Compilers - Am I writing one?

Hans Fugal hans at
Mon Jun 30 09:49:32 MDT 2008

Michael Torrie wrote:
> Levi Pearson wrote:
>> To clarify Jacob's comment, you've got to eliminate left-recursion in
>> the grammar before recursive descent parsing will work *at all*.
>> Consider the following grammar rule:
>>         <foo>: <foo> + <bar>
>> In a recursive descent parser, you move through the productions in a
>> rule from left to right and call the parsers for those productions.
>> So, when you hit a 'foo', you call the 'foo' parser.  The first
>> production is 'foo', so you call the 'foo' parser, et voila, infinite
>> recursion.
> The problem with EBNF is that it doesn't easily allow the representation
> of iteration without resorting to recursion.  For example, consider the
> parsing of a mathematical expression, dealing with adding and
> subtracting.  As you allude to, it looks something like this:
> factor: factor + term |
>         factor - term |
>         term
> We could put this as right-recursive, which is very easy to parse.  But
> sometimes this would not be correct (it would be here, however).  What
> we'd really like to say is that:
> factor: term followed by 0 or more "+ term" or 0 or more "- term"
> This is why I find it so much easier to use syntax diagrams rather than
> EBNF both to show the formal grammar and to construct the parser, since
> much of what you want to express is iterative.
> So for the example above, a syntax diagram could take the form:
> factor ---> term ------------------------------->
>         /        \                      /
>        |          |--> '+' ---> term --
>        |          |          /          \
>        |            -> '-' -             |
>         \                               /
>           -----------------------------
> This diagram makes it very easy, provided you have at least a few token
> lookup, to construct the recursive-descent parser.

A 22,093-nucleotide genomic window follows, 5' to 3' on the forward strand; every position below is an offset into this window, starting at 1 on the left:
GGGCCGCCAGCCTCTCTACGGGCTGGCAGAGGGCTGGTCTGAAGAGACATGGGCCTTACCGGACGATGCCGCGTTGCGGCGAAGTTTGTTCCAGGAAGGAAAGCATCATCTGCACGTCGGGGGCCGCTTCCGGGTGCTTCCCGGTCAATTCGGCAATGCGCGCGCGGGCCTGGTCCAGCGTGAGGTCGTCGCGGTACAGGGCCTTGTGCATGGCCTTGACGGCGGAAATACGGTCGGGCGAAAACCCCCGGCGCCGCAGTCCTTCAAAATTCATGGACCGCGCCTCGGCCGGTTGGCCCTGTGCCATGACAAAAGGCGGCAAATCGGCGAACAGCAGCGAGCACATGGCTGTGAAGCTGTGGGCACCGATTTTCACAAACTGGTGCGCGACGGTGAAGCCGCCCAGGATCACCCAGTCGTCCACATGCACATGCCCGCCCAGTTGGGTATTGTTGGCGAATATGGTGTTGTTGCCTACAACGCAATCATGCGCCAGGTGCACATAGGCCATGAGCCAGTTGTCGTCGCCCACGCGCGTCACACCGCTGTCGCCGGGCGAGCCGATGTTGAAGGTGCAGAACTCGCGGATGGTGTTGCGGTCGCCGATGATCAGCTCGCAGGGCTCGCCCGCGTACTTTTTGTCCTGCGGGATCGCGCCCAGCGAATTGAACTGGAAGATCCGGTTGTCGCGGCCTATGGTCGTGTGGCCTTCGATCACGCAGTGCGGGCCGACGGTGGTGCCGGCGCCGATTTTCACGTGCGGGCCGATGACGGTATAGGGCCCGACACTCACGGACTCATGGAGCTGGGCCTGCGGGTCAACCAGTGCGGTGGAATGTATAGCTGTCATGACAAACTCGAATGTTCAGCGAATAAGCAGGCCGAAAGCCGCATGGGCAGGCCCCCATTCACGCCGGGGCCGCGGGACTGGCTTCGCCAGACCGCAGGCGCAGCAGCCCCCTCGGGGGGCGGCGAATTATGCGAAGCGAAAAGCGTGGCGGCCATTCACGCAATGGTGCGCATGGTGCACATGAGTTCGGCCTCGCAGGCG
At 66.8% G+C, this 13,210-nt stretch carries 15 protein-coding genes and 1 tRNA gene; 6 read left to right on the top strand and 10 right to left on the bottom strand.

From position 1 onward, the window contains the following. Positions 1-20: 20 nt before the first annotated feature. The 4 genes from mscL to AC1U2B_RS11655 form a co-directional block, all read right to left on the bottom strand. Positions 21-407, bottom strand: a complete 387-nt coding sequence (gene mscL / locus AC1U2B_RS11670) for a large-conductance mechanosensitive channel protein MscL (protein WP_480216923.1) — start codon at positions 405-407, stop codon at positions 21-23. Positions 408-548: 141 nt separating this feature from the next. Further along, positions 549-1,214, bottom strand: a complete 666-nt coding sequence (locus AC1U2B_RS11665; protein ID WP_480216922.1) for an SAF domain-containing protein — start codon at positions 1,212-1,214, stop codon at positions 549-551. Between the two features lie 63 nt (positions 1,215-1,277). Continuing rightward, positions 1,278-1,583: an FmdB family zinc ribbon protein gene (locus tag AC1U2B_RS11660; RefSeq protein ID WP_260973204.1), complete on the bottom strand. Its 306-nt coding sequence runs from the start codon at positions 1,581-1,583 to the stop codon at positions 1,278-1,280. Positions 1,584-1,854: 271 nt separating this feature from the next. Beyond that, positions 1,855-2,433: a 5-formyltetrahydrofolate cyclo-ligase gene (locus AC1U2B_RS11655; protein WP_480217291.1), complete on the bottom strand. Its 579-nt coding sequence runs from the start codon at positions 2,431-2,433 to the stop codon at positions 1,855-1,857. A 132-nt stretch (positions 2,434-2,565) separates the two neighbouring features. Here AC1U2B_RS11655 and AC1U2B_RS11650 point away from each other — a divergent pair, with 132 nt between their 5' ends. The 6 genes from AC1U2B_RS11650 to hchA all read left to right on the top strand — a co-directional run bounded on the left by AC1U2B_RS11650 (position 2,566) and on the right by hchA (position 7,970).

> def factor():
>     result = term()
>     while peak_next_token in ['+','-']:
>         op = next_token()
>         switch op:
>             case '+':
>                 result += term()
>             case '-':
>                 result -= term()
>             else:
>                 raise ParseError
>     return result
> This is the way we did our compiler in CS 431 at BYU, and it works well
> enough.  Certainly it's easier to create syntax diagrams than form EBNF
> statements, although they are certainly equivalent.  This example does
> convert fairly easily to EBNF, but other examples are not so easy.  For
> example the syntax diagram for an if/then/elif/else block.  Using syntax
> diagrams you can represent the entire thing in one production, and quite
> easily build a recursive-descent parser for that.  Converting it to
> EBNF, however, requires one to create quite a few productions.  It's
> much more complicated.
> Many parser generators, like ANTLR, allow you to define grammars in this
> way and automatically generate the parser.

In which way? They take ascii art as input? I had no trouble with the 
syntax diagrams in 431, but I found them hard to work with. I couldn't 
send one by email easily. I had to have a PDF viewer and scan through 
dozens of pages of diagrams (we know how much fun that can be) or lug 
the large book (which I printed out at Kinkos) around. I decided to 
write my own parser generator, and so I had to enter all those diagrams 
into BNF format (which seemed like a reasonable machine-readable 
choice), and while tedious I don't remember it being difficult. In fact, 
I seem to remember very quickly finding a few patterns, and converting 
to BNF was primarily a rote exercise.

Hans Fugal ;

There's nothing remarkable about it. All one has to do is hit the
right keys at the right time and the instrument plays itself.
     -- Johann Sebastian Bach

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